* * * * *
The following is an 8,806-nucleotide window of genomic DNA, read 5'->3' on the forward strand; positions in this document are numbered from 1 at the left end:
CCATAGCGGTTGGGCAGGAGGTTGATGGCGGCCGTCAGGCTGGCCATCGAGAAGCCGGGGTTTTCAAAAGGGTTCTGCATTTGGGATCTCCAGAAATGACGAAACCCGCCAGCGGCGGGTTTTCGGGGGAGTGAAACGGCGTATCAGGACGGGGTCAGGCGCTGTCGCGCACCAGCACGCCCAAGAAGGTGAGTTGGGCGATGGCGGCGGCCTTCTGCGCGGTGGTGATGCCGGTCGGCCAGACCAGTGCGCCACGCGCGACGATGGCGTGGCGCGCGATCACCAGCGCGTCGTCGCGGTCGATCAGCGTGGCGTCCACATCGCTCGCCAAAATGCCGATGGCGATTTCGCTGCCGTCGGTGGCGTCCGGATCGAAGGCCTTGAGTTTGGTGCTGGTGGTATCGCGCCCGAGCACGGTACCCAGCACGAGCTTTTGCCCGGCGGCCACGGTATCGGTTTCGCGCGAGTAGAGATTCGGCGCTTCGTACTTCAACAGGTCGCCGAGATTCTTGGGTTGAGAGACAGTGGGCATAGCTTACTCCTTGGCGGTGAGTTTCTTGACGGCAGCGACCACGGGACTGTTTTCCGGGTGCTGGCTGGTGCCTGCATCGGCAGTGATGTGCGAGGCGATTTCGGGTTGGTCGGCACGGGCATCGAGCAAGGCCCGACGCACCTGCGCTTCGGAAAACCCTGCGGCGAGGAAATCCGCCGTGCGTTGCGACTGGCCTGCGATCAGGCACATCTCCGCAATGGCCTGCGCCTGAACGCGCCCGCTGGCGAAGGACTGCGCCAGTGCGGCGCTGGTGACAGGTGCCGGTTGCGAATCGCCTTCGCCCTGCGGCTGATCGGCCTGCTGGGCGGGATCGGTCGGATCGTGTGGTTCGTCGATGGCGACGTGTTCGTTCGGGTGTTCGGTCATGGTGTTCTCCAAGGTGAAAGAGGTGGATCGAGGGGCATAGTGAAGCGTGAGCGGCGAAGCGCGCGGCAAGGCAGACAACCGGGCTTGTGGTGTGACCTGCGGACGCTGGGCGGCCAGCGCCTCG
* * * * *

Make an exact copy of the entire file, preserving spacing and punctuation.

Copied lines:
The following is an 8,806-nucleotide window of genomic DNA, read 5'->3' on the forward strand; positions in this document are numbered from 1 at the left end:
CCATAGCGGTTGGGCAGGAGGTTGATGGCGGCCGTCAGGCTGGCCATCGAGAAGCCGGGGTTTTCAAAAGGGTTCTGCATTTGGGATCTCCAGAAATGACGAAACCCGCCAGCGGCGGGTTTTCGGGGGAGTGAAACGGCGTATCAGGACGGGGTCAGGCGCTGTCGCGCACCAGCACGCCCAAGAAGGTGAGTTGGGCGATGGCGGCGGCCTTCTGCGCGGTGGTGATGCCGGTCGGCCAGACCAGTGCGCCACGCGCGACGATGGCGTGGCGCGCGATCACCAGCGCGTCGTCGCGGTCGATCAGCGTGGCGTCCACATCGCTCGCCAAAATGCCGATGGCGATTTCGCTGCCGTCGGTGGCGTCCGGATCGAAGGCCTTGAGTTTGGTGCTGGTGGTATCGCGCCCGAGCACGGTACCCAGCACGAGCTTTTGCCCGGCGGCCACGGTATCGGTTTCGCGCGAGTAGAGATTCGGCGCTTCGTACTTCAACAGGTCGCCGAGATTCTTGGGTTGAGAGACAGTGGGCATAGCTTACTCCTTGGCGGTGAGTTTCTTGACGGCAGCGACCACGGGACTGTTTTCCGGGTGCTGGCTGGTGCCTGCATCGGCAGTGATGTGCGAGGCGATTTCGGGTTGGTCGGCACGGGCATCGAGCAAGGCCCGACGCACCTGCGCTTCGGAAAACCCTGCGGCGAGGAAATCCGCCGTGCGTTGCGACTGGCCTGCGATCAGGCACATCTCCGCAATGGCCTGCGCCTGAACGCGCCCGCTGGCGAAGGACTGCGCCAGTGCGGCGCTGGTGACAGGTGCCGGTTGCGAATCGCCTTCGCCCTGCGGCTGATCGGCCTGCTGGGCGGGATCGGTCGGATCGTGTGGTTCGTCGATGGCGACGTGTTCGTTCGGGTGTTCGGTCATGGTGTTCTCCAAGGTGAAAGAGGTGGATCGAGGGGCATAGTGAAGCGTGAGCGGCGAAGCGCGCGGCAAGGCAGACAACCGGGCTTGTGGTGTGACCTGCGGACGCTGGGCGGCCAGCGCCTCG